Probate is a court-supervised process for transferring property—including real estate—from a deceased person to his or her heirs or beneficiaries. In California, probate can be complicated, time-consuming, and expensive. Many people prefer to avoid probate of their California real estate. This can be accomplished with deeds.
Two categories of deeds can be used to avoid probate in California:
- Lifetime Transfers with Survivorship Rights – Deeds that immediately transfer an interest to a co-owner with a right of survivorship.
- Estate Planning Deeds – Deeds that become effective at an owner’s death, at which time they transfer property to another owner. This category includes Life Estate Deeds and Transfer-On-Death Deeds.
This article discusses these options and the pros and cons of each.
Avoiding California Probate with Lifetime Transfers with Survivorship Rights
Probate can be avoided by making an immediate transfer of California real estate to a co-owner using a deed form that includes a right of survivorship. A right of survivorship is a form of co-ownership that immediately passes title to the surviving owners on the death of one of the owners. See How to Add a New Owner to the Title Deed to Real Estate for more information about how to add a new owner.
Example: Peter and Mary own a home as joint tenants with right of survivorship. Upon Peter’s death, his interest in the home automatically passes to Mary. To remove Peter from title to the property, Mary can file an Affidavit of Survivorship and other simple forms instead of going through probate. See How to Remove a Deceased Owner from a Title Deed to Real Estate for more information about the specific steps needed to remove a deceased owner.
In California, two types of deeds create a right of survivorship:
- Joint Tenancy with Right of Survivorship – Available to anyone, including spouses
- Community Property with Right of Survivorship – Available to spouses only
Each of these deeds requires specific language to be included in the deed when it is created. Our Deed Generator automatically includes the appropriate language based on the choices you make in the interview. For more information about these and other forms of co-ownership, see What are the Forms of Co-Ownership?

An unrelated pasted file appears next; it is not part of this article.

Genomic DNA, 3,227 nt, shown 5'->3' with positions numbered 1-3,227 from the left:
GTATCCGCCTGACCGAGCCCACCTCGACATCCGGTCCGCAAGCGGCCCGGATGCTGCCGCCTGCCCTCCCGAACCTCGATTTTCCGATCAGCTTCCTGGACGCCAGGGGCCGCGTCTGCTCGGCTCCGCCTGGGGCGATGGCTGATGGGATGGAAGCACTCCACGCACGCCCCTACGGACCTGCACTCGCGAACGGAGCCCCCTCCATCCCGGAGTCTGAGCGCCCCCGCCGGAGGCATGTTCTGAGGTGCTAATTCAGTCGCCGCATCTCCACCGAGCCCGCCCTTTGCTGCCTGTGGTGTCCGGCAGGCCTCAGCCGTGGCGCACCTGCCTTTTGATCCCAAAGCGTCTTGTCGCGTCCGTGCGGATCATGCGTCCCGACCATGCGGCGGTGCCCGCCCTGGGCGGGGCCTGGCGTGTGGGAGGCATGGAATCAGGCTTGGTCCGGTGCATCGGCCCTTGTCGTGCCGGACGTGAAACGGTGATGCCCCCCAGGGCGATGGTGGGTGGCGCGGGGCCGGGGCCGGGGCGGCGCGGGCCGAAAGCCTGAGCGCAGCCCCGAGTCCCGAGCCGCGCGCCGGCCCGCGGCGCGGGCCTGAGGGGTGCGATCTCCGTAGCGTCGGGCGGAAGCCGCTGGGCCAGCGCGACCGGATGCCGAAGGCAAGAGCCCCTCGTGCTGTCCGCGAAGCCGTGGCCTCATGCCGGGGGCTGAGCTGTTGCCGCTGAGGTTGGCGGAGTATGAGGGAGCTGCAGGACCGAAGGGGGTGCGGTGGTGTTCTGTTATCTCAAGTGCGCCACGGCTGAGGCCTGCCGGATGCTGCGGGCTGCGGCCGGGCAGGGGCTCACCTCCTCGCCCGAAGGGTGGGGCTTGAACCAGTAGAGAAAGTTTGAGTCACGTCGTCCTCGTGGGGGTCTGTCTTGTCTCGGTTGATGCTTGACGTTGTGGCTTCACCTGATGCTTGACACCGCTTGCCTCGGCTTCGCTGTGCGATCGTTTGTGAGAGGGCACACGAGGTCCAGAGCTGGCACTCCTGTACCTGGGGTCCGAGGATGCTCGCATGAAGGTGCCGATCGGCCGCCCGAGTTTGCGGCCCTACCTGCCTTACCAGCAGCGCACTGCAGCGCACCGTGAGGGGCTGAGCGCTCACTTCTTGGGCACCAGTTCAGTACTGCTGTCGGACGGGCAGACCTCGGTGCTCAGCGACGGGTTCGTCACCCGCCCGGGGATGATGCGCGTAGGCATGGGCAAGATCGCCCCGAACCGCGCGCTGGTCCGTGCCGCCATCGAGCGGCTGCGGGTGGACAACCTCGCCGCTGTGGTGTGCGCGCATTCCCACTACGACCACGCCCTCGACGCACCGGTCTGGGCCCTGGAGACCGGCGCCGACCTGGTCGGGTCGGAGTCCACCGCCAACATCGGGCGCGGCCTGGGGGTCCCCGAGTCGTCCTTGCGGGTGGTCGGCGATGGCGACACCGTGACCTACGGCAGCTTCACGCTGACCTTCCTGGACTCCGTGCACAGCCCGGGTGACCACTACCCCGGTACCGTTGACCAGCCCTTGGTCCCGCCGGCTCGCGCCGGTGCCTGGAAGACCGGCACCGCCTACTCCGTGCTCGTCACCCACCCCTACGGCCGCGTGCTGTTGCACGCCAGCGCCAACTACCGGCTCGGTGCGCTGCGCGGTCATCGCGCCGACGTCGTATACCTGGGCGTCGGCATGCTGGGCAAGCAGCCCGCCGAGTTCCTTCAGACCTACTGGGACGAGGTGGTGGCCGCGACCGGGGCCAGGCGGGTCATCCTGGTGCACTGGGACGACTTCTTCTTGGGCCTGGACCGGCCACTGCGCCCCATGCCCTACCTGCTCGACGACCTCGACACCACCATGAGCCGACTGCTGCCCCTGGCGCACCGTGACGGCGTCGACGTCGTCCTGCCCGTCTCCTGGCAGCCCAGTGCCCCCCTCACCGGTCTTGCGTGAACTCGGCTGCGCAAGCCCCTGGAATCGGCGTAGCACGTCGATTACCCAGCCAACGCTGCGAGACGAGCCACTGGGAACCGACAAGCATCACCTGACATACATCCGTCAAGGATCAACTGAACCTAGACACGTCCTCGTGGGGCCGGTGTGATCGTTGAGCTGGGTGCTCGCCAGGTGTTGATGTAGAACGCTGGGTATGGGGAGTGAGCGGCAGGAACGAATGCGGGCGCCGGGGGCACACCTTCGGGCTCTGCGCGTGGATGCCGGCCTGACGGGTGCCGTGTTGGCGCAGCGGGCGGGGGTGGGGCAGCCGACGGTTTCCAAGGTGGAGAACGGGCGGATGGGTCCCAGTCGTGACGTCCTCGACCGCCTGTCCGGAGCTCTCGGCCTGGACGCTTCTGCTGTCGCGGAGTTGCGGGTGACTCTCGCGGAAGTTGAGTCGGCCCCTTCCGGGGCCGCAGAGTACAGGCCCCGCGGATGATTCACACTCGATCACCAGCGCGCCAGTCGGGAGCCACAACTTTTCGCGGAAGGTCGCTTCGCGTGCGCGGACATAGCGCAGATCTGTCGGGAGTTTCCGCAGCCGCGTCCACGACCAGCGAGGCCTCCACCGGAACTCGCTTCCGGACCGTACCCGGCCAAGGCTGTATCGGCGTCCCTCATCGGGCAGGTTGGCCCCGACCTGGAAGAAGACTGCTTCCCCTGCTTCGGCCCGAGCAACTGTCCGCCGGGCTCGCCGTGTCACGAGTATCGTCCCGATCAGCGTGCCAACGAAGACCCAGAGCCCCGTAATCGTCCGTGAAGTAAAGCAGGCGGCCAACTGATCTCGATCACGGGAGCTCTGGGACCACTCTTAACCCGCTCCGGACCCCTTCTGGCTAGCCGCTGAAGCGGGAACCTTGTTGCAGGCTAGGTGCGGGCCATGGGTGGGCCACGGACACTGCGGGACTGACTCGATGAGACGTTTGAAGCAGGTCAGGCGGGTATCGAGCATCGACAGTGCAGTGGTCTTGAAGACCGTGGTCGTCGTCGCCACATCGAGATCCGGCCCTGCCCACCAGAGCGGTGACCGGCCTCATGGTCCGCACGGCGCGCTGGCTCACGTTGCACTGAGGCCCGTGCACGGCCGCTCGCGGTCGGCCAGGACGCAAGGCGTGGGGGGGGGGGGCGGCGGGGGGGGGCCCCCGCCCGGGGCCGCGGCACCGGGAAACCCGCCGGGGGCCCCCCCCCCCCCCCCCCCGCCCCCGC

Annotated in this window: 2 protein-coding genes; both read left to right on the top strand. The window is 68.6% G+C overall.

Lifetime transfers work to avoid probate, but there are a few significant problems. The biggest issue is that the person added to the property immediately becomes a co-owner of the property. As a co-owner, the new owner has immediate and equal rights to use and possession of the property. It also requires the new owners consent to mortgage, sell, or otherwise deal with the property. This can be a problem if the new owner becomes mentally incapacitated or otherwise refuses to cooperate in these types of transactions.
Lifetime transfers also open the property up to risks. If the new co-owner is sued or doesn’t pay his or her creditors, those creditors may seize an interest in the property to satisfy a court judgment. The new co-owner may also break the survivorship rights by transferring his or her interest to someone else.
For these reasons, lifetime transfers are usually a second-best choice. Estate planning deeds—and particularly California Revocable Transfer-On-Death Deeds—can be a better option.
Avoiding California Probate with Estate Planning Deeds
Estate planning deeds become effective on an owner’s death. There are two primary types of estate planning deeds in California: Life Estate Deeds and California Revocable Transfer-On-Death Deeds.
California Life Estate Deeds
A Life Estate Deed is a special deed that splits possession and use of real estate into different time periods. The person that creates the deed that reserves the life estate is called a life tenant. His or her use lasts during the term of his or her lifetime. At the life tenant’s death, the property passes to one or more new owners called remainder beneficiaries.
Even though the remainder beneficiaries do not have the right to possess or use the property during the life tenant’s lifetime, they do have an immediate economic interest in the property. This means that Life Estate Deeds have the same drawback as lifetime transfers: They create immediate rights in the new owners. Although these rights do not become possessory until the life tenant’s death, each remainder beneficiary has an immediate economic interest in the property. The life tenant cannot sell or deal with the property without involving the remainder beneficiaries.
See What is a Life Estate? for more information about Life Estate Deeds.
California Revocable Transfer-On-Death Deeds
Transfer-On-Death Deeds (also called TOD Deeds) are a relatively new way to avoid probate in California. They were first authorized in 2016.
Like Life Estate Deeds, Transfer-On-Death Deeds do not give the new owner any possessory rights in California real estate until the current owner’s death. But unlike Life Estate Deeds, Transfer-On-Death Deeds do not require the involvement of the new owners to deal with the property. The current owner can revoke the deed, name new beneficiaries, sell the property, and otherwise make decisions regarding the property without involving or accounting to the beneficiaries.
See California Transfer-On-Death Deeds for more information about using this new form of deed to avoid California probate.
Avoiding California Probate with Living Trusts
Living trusts can also avoid probate. Because a living trust survives an owner’s death, it can be used to transfer an interest outside of the California probate process. When the owner dies, the person named in the document (called a successor trustee) takes over and can transfer real estate to the trust beneficiaries under the terms of the trust.